Best practices for Event Sourcing

In his talk, David gives an example of a service which performs 100 actions in 66 ms. This is an average latency of 0.66 ms. CMF is designed for consistently low latency where the focus is on the worst latencies the system sees. A key measure is often the 99.9%ile latency (worst 1 in 1,000) rather than the average or typical latencies. We recently helped a Tier 1 banking client build an Order Management System with 3 microservices where the wire to wire latency was under 20 micro-seconds 99.9% of the time for a throughput of 20,000 messages per second. Chronicle Decentred is designed for high throughput. Each chain can process a large number of messages across a cluster of servers e.g. 50K/s to 400K/s depending on the hardware. However, the latency is the time to achieve a consensus, which might be 5 ms to 500 ms depending on the network between them.

UK government commits to opening up data in bid to push adoption of AI

“The full benefits to society and the economy that can come from AI can only be realised if it is widely used,” said James. “That means government working together with industry to seize the prize of a reported additional £232bn on GDP by 2030.” However, despite today’s abundance of data, its potential is largely untapped due to much of it being locked in silos. Being a data-driven technology, this is a huge barrier in the further development of AI. “Data is a critical part of our national digital infrastructure and fundamental, of course, to AI,” said James. “Without access to good quality data from a range of sources, AI technologies cannot deliver on that promise of better, more efficient and seamless services. Government is really committed to opening up more data in a way that makes it reusable and easily accessible.” James said the government had already opened up more than 44,000 datasets, citing this as a major reason for the UK topping Oxford Insight’s Government AI Readiness Indexin 2017.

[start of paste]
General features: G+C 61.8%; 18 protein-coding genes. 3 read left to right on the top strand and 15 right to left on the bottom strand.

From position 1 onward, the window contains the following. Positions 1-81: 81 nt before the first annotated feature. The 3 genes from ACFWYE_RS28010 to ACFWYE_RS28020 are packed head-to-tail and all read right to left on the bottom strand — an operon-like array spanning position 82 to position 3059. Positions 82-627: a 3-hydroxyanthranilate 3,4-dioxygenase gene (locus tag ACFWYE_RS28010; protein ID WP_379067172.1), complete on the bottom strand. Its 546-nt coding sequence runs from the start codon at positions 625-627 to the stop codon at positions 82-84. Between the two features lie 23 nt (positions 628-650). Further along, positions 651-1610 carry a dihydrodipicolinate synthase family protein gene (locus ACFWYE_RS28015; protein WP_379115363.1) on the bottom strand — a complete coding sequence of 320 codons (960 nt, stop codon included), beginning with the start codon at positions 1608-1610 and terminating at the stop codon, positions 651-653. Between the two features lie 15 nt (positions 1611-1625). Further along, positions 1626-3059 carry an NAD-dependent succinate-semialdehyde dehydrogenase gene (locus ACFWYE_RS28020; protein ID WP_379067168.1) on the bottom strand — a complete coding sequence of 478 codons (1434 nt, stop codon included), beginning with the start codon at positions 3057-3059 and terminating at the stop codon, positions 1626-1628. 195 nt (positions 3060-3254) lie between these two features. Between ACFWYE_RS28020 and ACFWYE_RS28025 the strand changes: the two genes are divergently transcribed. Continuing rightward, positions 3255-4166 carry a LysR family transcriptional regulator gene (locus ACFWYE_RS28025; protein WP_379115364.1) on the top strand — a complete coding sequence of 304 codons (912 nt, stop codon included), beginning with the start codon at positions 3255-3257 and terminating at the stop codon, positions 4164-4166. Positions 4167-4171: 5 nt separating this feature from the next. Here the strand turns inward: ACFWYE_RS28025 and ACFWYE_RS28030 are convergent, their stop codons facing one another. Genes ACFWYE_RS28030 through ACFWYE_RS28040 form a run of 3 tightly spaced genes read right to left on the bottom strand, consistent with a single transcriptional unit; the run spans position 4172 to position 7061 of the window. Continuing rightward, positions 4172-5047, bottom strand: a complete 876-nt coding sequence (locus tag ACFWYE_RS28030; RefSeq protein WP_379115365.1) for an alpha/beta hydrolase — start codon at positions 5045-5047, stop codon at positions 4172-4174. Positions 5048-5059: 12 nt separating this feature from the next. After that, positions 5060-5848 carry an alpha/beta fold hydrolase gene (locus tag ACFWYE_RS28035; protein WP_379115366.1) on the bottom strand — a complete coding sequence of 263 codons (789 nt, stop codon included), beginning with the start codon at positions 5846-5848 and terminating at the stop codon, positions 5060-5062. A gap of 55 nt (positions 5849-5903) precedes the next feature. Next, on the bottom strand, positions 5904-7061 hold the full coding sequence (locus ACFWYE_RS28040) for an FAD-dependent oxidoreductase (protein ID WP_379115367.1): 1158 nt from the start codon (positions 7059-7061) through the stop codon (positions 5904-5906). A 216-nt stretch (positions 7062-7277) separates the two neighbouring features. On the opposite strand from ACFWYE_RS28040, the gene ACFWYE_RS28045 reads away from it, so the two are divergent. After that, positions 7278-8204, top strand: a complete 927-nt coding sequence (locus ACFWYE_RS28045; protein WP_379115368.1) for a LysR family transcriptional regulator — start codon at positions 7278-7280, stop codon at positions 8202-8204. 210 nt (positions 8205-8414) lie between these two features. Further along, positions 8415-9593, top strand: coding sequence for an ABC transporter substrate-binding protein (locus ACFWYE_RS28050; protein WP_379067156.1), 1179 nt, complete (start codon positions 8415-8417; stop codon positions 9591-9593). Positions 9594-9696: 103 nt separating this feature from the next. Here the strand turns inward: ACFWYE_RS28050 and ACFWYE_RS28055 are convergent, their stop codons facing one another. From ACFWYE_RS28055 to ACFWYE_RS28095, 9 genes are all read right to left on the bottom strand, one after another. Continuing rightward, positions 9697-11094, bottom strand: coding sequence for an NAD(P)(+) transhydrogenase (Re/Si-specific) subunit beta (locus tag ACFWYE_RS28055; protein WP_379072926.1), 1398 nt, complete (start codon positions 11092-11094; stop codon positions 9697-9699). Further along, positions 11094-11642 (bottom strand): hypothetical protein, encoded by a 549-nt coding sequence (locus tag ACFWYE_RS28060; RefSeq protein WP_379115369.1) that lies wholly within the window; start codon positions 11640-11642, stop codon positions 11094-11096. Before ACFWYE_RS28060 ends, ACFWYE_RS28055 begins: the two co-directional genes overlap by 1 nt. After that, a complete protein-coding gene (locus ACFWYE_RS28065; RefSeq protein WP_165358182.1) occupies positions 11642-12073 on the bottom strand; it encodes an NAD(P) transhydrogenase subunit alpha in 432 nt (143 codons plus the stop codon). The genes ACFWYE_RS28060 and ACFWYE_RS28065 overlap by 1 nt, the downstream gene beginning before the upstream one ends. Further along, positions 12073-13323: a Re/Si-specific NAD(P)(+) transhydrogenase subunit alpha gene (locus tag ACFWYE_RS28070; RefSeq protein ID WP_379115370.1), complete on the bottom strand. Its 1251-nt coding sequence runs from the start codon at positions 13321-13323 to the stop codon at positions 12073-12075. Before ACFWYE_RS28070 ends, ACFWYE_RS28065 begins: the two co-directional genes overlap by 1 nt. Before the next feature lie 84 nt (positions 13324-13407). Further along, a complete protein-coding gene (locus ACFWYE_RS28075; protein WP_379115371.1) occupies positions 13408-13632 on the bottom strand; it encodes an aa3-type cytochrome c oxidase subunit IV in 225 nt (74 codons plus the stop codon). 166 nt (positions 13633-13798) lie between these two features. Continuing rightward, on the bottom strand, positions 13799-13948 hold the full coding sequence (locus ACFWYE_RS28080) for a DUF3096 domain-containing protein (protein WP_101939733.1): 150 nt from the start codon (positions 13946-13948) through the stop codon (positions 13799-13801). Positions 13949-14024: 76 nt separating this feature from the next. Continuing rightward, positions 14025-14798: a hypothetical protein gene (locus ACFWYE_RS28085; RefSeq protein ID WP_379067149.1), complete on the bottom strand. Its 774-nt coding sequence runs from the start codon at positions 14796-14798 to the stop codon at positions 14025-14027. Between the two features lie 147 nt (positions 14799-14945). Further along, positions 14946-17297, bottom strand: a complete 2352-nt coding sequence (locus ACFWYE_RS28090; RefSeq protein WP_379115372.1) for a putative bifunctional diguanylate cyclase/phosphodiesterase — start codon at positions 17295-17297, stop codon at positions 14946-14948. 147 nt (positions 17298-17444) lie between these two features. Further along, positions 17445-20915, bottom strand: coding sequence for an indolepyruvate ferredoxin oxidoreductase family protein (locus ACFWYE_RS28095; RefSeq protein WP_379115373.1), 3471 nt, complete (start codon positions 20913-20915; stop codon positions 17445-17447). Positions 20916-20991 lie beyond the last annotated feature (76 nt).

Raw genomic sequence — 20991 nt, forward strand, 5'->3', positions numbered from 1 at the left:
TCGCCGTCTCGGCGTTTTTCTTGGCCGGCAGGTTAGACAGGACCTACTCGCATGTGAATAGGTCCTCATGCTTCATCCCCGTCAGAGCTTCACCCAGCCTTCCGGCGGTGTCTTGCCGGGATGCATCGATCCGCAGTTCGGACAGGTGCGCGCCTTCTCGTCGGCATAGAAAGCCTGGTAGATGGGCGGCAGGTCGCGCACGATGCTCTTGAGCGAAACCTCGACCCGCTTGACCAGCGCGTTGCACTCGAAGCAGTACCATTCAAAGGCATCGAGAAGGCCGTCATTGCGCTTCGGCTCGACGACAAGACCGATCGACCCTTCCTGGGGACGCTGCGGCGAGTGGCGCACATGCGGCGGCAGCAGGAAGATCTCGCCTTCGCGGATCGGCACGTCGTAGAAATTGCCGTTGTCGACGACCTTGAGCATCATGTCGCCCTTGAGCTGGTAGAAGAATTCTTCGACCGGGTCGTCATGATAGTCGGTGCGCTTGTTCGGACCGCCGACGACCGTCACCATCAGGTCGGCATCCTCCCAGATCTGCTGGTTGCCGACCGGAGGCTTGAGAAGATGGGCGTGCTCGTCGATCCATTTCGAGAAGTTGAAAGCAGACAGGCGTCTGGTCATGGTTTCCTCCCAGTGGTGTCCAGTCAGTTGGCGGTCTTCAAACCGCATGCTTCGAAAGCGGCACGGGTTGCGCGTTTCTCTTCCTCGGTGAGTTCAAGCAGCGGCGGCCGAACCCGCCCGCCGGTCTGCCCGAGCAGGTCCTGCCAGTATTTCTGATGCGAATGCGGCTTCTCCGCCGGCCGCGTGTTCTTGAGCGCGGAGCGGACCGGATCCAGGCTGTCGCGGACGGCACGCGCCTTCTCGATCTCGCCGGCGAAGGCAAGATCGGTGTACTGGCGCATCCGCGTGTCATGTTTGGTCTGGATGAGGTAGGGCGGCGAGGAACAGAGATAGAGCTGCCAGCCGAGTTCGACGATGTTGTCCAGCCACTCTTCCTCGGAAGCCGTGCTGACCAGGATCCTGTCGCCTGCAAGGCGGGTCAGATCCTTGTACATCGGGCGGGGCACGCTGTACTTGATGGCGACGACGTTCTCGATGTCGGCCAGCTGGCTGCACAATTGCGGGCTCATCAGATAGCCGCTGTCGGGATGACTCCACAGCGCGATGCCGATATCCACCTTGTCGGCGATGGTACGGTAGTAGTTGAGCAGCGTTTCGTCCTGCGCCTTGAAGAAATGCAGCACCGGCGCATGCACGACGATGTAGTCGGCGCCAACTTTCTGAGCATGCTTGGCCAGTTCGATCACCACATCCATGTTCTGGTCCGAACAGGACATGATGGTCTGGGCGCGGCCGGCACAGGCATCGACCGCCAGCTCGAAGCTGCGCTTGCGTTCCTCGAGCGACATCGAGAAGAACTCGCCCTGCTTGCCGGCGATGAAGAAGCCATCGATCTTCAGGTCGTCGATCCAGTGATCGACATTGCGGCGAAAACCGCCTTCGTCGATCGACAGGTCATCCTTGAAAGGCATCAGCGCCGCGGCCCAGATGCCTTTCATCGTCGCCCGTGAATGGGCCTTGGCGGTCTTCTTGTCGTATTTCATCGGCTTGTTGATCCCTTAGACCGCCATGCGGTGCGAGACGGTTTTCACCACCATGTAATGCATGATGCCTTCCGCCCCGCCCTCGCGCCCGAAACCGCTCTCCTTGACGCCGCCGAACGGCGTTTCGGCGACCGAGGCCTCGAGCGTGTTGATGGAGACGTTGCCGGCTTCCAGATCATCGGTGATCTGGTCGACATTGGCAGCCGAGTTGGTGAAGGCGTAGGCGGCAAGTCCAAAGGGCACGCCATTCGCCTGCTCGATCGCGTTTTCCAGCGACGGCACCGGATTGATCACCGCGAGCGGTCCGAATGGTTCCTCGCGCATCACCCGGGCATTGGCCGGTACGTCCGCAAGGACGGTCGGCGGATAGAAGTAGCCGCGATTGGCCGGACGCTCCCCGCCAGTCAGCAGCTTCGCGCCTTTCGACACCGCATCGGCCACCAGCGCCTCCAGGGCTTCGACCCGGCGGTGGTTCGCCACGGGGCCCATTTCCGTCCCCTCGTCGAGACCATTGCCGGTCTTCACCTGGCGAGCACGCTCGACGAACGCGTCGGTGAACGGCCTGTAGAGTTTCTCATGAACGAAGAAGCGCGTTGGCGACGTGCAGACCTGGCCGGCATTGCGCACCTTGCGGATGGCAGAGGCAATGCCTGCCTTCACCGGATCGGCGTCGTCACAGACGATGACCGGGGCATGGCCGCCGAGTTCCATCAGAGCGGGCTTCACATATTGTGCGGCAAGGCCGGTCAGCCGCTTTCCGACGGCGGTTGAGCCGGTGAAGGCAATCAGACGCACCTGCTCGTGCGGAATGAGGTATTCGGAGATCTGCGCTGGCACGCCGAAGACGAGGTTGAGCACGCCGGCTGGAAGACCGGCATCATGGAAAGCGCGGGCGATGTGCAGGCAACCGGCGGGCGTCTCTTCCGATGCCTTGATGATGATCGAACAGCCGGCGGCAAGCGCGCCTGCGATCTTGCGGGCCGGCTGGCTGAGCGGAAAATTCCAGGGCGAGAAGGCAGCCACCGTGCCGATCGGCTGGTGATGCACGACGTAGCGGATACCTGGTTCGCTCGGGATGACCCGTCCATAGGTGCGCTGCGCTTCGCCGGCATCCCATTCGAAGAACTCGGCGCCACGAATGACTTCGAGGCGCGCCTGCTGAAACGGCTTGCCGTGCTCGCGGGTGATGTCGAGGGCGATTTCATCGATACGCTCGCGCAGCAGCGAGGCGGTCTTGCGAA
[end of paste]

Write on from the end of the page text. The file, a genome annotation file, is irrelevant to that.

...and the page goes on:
Industrial espionage fears arise over Chrome extension caught stealing browsing history

An extension collecting browsing history might sound benign, but in a phone call today, the ExtraHop team told ZDNet that this behavior is extremely worrisome when observed in this particular case. The ExtraHop team raised concerns that developers usually access URLs of internal networks, APIs, and applications, and whoever is collecting this browsing history will gain access to URLs that may reveal details about unreleased products, hidden features, or a company's intranet or internal network structure. For example, a developer making API calls to something like "/product/beta/car_dashboard/automatic_breaks/engage/pedestrian_detection/" may reveal quite a lot. In the hands of a determined attacker, such information is both valuable, as it could be sold to unethical competitors, but it could also be used to plan future attacks. The discovery of this extension comes on the heels of Netscout revealing that North Korean nation-state hackers have used a Chrome extension for the first time in a government-orchestrate cyber-espionage campaign.